Having been attracted to striped shirts since childhood, one fine day I got drawn to crossword puzzles in newspapers. The cheerful and engaging experience of handling kurukkezhuthu puthir (as it is called in Tamil) encouraged me to start trying out the English ones, and it was a challenge. The black squares seemed to reflect on my ignorance, and the empty white squares appeared tight-lipped. The clues gave me no clue at all for days on end. But I wasn’t about to give up.
Assuming that the correct word was found, I would start filling the empty spaces in a rush, and finally be stunned to find the squares exhausted already when I had two more letters on hand. Oh, I had been misled by the pronunciation of a particular word. I give up, in shame. But the next morning I would find in that day’s newspaper, another crossword. And another challenge. That day my score would exceed 2.
Whether attempting the puzzles or not, it became a fashion for me to hold the crossword page of the newspaper prominently for all eyes to see: genius at work, don’t disturb. Once I was sitting glued to the newspaper at a railway station. The man sitting beside asked how much time I took to solve a grid. I quietly replied: “I take four to five hours, but don’t solve them at all.” He turned the other way, and I also turned the page of the newspaper, before taking a wise decision to quit the place.
It was at a classmate’s house in Coimbatore that the art of solving crossword puzzles started unfolding before me. I spotted an elderly couple effortlessly filling the squares. They explained to me the nuances of clues and the beauty of sentence construction. When you find the word “love”, put O, the husband told me, as it meant zero in the tennis score system. Put “ed” (short term for Editor) for a journalist, “Dr” for a doctor, and so on. When she said “ass”, I quickly replied “fool”, and avoided seeing her smile at me. “Communist” suggests “red” in the required word. “First of” may be to suggest we have to take the first letters of the few words in the clue sentence and evolve the required word. “Differently” will mean jumble the word.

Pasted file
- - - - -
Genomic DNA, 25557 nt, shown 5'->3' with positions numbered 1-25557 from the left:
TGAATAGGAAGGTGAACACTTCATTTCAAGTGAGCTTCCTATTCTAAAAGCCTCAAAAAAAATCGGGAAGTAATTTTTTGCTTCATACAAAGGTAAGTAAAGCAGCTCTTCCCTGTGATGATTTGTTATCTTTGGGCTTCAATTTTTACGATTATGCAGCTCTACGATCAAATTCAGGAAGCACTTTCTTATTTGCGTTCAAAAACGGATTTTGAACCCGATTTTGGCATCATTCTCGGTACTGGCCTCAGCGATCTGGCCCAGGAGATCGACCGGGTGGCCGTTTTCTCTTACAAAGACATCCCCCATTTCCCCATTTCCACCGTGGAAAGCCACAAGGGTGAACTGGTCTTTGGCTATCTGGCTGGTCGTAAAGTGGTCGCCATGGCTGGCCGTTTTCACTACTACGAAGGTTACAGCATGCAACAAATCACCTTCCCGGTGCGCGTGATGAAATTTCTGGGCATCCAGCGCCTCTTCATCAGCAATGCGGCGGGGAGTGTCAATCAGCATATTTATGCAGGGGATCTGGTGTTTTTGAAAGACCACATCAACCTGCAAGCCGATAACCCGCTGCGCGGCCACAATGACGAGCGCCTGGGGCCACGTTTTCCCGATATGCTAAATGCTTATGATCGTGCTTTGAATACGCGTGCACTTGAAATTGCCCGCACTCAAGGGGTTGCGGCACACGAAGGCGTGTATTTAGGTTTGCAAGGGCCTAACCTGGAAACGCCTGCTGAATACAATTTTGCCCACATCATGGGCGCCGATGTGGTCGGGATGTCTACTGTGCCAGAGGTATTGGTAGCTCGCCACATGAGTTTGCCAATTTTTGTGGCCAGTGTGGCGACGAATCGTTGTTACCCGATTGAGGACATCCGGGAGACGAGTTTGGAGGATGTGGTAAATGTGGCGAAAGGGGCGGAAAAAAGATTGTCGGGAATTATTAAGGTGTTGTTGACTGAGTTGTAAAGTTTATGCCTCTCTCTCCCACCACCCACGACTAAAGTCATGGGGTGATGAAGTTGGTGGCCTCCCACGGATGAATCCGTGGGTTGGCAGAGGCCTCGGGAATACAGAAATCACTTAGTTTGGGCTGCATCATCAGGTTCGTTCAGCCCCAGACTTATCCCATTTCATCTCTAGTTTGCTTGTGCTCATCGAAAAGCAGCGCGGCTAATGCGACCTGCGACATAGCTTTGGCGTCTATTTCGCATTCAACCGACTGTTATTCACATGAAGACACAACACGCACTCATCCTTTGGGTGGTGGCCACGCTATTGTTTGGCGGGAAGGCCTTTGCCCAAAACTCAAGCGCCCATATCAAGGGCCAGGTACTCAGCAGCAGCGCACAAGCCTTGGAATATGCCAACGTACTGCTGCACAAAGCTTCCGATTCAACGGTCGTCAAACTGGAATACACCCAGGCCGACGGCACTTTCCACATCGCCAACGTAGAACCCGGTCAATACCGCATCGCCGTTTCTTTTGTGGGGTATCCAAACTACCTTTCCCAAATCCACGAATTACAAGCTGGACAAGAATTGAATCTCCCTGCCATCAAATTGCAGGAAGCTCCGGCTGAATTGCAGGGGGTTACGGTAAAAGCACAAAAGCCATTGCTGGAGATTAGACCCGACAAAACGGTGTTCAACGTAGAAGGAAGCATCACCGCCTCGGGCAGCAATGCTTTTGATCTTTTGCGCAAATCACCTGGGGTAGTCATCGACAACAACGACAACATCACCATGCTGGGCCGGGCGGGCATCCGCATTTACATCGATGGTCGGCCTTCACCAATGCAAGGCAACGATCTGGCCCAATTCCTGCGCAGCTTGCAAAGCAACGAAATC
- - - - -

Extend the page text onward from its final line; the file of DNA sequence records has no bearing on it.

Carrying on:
I started loving the hunt, but the chase proved tough. However, more than the urge to take any trophy, I would enjoy the clues themselves. And solving became easier, all of a sudden one evening. “Say love for this coffee” was the clue, and I was holding a hot cup of “Espresso”, evolved from “express” and “O”! “Therefore boxes” were meant for the philosopher Socrates (“So” and “crates” joining). Four-lettered “splendid penalty” was a teaser, but that was ‘fine’ indeed! I patted myself when I dug out ‘treasures’ from the sentence, “having at the centre a sure sign of accumulated wealth.” I learnt what an anagram was: a word created by rearranging the letters in another word, but was excited to find that word being the solution for the clue, “sue is of use”! Elsewhere, “small fish for Mr. Member of Parliament” turned out to be Shrimp (“Shri” and “MP”).
In a village where I was working in a bank, the evenings switched me on to crossword. I had an equally inquisitive person joining the branch as a newcomer, who also liked solving the puzzles. At times, the mad race would go to such an extent that neither would like the other to fill in the squares first. But it provided the opportunity to expand one’s vocabulary and imparted knowledge. He taught me more.
Why do you waste time on this thing, a friend asked me. I replied that it was where I could come across (and down!) new words. But the craze for the crossword had spread through to such an extent that I would skip all other pages of the newspaper and go straight to the crossword puzzle. This meant not bothering to read the headlines on Page 1.
Once I was stunned to read about a wizard who had won a prize in a contest, and he was quoted as saying that he required not more than four minutes to fill any challenging crossword grid. Here I was, holding the newspaper in that village, losing myself completely at its altar, while preparing breakfast or dinner at home. As the scores went high, came the realisation that I should call it a day and concentrate on other parts of the newspaper. But the love and passion would re-emerge whenever I cross the crossword squares.